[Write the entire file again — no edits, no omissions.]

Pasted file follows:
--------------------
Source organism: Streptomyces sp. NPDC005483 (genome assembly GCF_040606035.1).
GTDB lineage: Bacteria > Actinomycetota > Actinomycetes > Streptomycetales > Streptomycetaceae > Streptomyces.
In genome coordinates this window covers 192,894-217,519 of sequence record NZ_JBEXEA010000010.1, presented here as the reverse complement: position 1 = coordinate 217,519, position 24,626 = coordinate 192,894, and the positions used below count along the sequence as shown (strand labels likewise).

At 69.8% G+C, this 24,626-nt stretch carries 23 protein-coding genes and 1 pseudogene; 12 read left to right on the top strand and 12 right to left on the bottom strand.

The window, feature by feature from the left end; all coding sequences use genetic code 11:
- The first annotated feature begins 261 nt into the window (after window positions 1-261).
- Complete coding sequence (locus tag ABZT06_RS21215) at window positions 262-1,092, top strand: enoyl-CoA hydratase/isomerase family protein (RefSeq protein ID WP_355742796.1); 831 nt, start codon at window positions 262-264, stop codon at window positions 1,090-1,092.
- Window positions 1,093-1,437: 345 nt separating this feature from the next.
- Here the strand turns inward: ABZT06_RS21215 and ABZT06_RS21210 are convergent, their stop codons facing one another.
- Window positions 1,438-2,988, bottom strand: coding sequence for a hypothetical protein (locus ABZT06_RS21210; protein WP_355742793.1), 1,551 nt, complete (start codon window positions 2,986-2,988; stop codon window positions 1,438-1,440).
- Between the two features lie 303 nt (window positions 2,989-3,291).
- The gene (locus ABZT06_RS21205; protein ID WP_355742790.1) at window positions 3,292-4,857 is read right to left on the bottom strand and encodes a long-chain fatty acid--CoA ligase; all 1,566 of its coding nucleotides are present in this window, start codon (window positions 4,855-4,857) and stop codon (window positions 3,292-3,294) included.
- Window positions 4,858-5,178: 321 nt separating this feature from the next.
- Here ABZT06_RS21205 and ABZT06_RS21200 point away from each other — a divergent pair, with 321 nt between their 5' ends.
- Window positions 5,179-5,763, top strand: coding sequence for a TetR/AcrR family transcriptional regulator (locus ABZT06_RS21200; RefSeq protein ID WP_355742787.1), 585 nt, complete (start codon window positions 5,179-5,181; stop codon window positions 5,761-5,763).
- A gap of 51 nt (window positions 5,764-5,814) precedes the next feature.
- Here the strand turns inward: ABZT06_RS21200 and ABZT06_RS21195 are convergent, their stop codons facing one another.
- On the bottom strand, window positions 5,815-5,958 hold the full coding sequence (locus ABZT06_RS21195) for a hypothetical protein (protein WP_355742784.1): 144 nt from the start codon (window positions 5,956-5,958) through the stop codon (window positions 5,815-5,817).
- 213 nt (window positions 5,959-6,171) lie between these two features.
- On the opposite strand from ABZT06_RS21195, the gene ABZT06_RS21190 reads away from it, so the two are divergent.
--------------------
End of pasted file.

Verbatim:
Source organism: Streptomyces sp. NPDC005483 (genome assembly GCF_040606035.1).
GTDB lineage: Bacteria > Actinomycetota > Actinomycetes > Streptomycetales > Streptomycetaceae > Streptomyces.
In genome coordinates this window covers 192,894-217,519 of sequence record NZ_JBEXEA010000010.1, presented here as the reverse complement: position 1 = coordinate 217,519, position 24,626 = coordinate 192,894, and the positions used below count along the sequence as shown (strand labels likewise).

At 69.8% G+C, this 24,626-nt stretch carries 23 protein-coding genes and 1 pseudogene; 12 read left to right on the top strand and 12 right to left on the bottom strand.

The window, feature by feature from the left end; all coding sequences use genetic code 11:
- The first annotated feature begins 261 nt into the window (after window positions 1-261).
- Complete coding sequence (locus tag ABZT06_RS21215) at window positions 262-1,092, top strand: enoyl-CoA hydratase/isomerase family protein (RefSeq protein ID WP_355742796.1); 831 nt, start codon at window positions 262-264, stop codon at window positions 1,090-1,092.
- Window positions 1,093-1,437: 345 nt separating this feature from the next.
- Here the strand turns inward: ABZT06_RS21215 and ABZT06_RS21210 are convergent, their stop codons facing one another.
- Window positions 1,438-2,988, bottom strand: coding sequence for a hypothetical protein (locus ABZT06_RS21210; protein WP_355742793.1), 1,551 nt, complete (start codon window positions 2,986-2,988; stop codon window positions 1,438-1,440).
- Between the two features lie 303 nt (window positions 2,989-3,291).
- The gene (locus ABZT06_RS21205; protein ID WP_355742790.1) at window positions 3,292-4,857 is read right to left on the bottom strand and encodes a long-chain fatty acid--CoA ligase; all 1,566 of its coding nucleotides are present in this window, start codon (window positions 4,855-4,857) and stop codon (window positions 3,292-3,294) included.
- Window positions 4,858-5,178: 321 nt separating this feature from the next.
- Here ABZT06_RS21205 and ABZT06_RS21200 point away from each other — a divergent pair, with 321 nt between their 5' ends.
- Window positions 5,179-5,763, top strand: coding sequence for a TetR/AcrR family transcriptional regulator (locus ABZT06_RS21200; RefSeq protein ID WP_355742787.1), 585 nt, complete (start codon window positions 5,179-5,181; stop codon window positions 5,761-5,763).
- A gap of 51 nt (window positions 5,764-5,814) precedes the next feature.
- Here the strand turns inward: ABZT06_RS21200 and ABZT06_RS21195 are convergent, their stop codons facing one another.
- On the bottom strand, window positions 5,815-5,958 hold the full coding sequence (locus ABZT06_RS21195) for a hypothetical protein (protein WP_355742784.1): 144 nt from the start codon (window positions 5,956-5,958) through the stop codon (window positions 5,815-5,817).
- 213 nt (window positions 5,959-6,171) lie between these two features.
- On the opposite strand from ABZT06_RS21195, the gene ABZT06_RS21190 reads away from it, so the two are divergent.